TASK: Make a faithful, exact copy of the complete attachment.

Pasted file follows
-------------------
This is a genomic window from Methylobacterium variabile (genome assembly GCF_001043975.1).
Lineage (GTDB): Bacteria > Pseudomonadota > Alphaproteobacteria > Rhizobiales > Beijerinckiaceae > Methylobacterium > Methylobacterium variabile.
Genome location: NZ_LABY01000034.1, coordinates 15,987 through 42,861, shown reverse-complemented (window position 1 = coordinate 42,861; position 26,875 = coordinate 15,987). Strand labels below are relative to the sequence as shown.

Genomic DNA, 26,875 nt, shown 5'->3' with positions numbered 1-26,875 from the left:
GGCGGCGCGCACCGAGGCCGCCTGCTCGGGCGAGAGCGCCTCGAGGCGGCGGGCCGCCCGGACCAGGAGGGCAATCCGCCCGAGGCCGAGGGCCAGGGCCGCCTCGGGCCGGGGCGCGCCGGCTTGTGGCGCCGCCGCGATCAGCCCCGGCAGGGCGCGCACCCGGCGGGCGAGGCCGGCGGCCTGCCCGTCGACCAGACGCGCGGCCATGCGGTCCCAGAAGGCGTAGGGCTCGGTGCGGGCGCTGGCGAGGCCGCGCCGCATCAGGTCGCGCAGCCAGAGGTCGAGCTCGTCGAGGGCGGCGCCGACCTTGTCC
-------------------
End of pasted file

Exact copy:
This is a genomic window from Methylobacterium variabile (genome assembly GCF_001043975.1).
Lineage (GTDB): Bacteria > Pseudomonadota > Alphaproteobacteria > Rhizobiales > Beijerinckiaceae > Methylobacterium > Methylobacterium variabile.
Genome location: NZ_LABY01000034.1, coordinates 15,987 through 42,861, shown reverse-complemented (window position 1 = coordinate 42,861; position 26,875 = coordinate 15,987). Strand labels below are relative to the sequence as shown.

Genomic DNA, 26,875 nt, shown 5'->3' with positions numbered 1-26,875 from the left:
GGCGGCGCGCACCGAGGCCGCCTGCTCGGGCGAGAGCGCCTCGAGGCGGCGGGCCGCCCGGACCAGGAGGGCAATCCGCCCGAGGCCGAGGGCCAGGGCCGCCTCGGGCCGGGGCGCGCCGGCTTGTGGCGCCGCCGCGATCAGCCCCGGCAGGGCGCGCACCCGGCGGGCGAGGCCGGCGGCCTGCCCGTCGACCAGACGCGCGGCCATGCGGTCCCAGAAGGCGTAGGGCTCGGTGCGGGCGCTGGCGAGGCCGCGCCGCATCAGGTCGCGCAGCCAGAGGTCGAGCTCGTCGAGGGCGGCGCCGACCTTGTCC